Tiki Barber broke Virginia rushing records, earned a spot with the New York Giants and graduated with a degree from the Commerce School. But we wouldn't know until three years later that Barber was also a soothsayer.
Back in 1996, when Virginia football fans still were enamored with "The Barbers of C'Ville," (a pun which makes my skin crawl to this day), Tiki predicted that his first-year backup Thomas Jones would break all the records he had set.
It turns out, though, that Barber's predictions might have been only half right. In the process of approaching Barber's records, Jones has established himself as something far more impressive; He is now the best running back in college football.
Don't believe me? Just check the latest statistics. His 221-yard explosion against the Wolfpack gave him 1,109 yards for the year, more than any other back. His 12 touchdowns tie him for sixth in the country in scoring. And in 209 carries, the third-highest in America, he averages 5.3 yards, a stat that also ranks among the nation's finest.
Okay, the stats don't convince you. What about the testimony of others?
Throughout the year, Jones has made believers out of people. George Welsh, who typically shuns lavishing praise on one player, began the chorus after Virginia's 35-7 victory over Wake Forest. Since then, a divergent cast of characters including BYU coach LaVell Edwards, N.C. State head coach Mike O'Cain, Virginia Tech defensive end Corey Moore and ESPN analyst Todd Christensen have sung Jones's praises.
But if you look at the list of top contenders for the Heisman, Jones has about as good a chance to win the gold in female gymnastics in Sydney next summer as he does to take the prize this winter.
After booting Jones from their list following last week's loss to Duke, CNNSI returned the Virginia tri-captain to consideration with the following observation: "We still can't explain why we love him."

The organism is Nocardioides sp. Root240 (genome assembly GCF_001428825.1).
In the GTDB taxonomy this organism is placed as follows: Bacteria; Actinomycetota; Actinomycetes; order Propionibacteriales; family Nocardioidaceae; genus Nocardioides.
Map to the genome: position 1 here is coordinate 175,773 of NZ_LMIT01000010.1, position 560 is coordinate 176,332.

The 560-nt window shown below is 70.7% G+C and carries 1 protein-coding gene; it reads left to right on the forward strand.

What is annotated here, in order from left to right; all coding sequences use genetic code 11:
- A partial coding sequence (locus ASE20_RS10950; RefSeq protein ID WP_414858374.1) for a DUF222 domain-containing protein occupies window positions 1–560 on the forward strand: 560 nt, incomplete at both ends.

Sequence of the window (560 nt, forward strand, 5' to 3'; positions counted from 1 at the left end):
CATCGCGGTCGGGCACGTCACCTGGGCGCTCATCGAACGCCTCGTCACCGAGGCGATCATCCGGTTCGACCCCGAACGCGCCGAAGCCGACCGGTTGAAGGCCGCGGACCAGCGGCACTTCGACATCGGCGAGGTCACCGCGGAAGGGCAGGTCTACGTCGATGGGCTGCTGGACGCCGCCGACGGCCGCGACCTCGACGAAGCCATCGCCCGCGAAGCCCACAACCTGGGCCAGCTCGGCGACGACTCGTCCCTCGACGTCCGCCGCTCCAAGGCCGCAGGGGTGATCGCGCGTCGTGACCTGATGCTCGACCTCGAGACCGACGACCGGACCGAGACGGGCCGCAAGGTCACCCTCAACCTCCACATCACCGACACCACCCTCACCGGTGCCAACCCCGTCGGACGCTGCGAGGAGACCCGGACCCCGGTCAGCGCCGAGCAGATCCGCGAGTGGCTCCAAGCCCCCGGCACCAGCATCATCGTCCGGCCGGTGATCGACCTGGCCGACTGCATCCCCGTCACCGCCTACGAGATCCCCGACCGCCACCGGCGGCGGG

In case the crew at Turner-land is suffering from writer's block, a special "Thomas Jones for Heisman" Web site offers multiple reasons why the media should love Jones.
The only problem with the site is that as of Sunday evening, it hadn't been updated since Virginia's loss to Tech. The weekly highlights from Jones' 185-yard performance against Duke were absent.
Now I can see how everyone would want to forget the double-overtime loss to the Blue Devils. But after Jones' showing Saturday, closing down that site might be premature.
By no means is Jones a top contender for the Heisman, so long as Joe Hamilton, Drew Brees, Shaun Alexander and Ron Dayne are still around. But if he keeps up his torrid pace, Jones at least deserves an invitation to the Downtown Athletic Club for the ceremony. And if the Cavaliers beat the odds and knock off either Florida State or Georgia Tech, it likely will send Jones' chances skyrocketing.
The Trophy is supposed to go to the best player in college football. A big part of that is how important a player is to the success of his team. And it's not a leap of faith to say that, without Jones, Virginia wouldn't be 4-3, they'd be 0-7. Tell me your heart didn't skip a beat when you saw Jones limp off the field during the first half against the 'Pack.
No one has meant more to their team than Jones has meant to the Cavaliers. That fact, combined with his leadership, academic record and phenomenal statistics on the field, should place Jones among the names mentioned in contention for the Trophy.
All season, reporters, radio and TV announcers and Virginia fans have lamented Jones' lack of national attention. There are five weeks left in the season. So to all that have sung Jones' praises, it's time to put up or shut up.
Otherwise Jones's year, one of the most impressive performances of this college football season, will go largely unnoticed.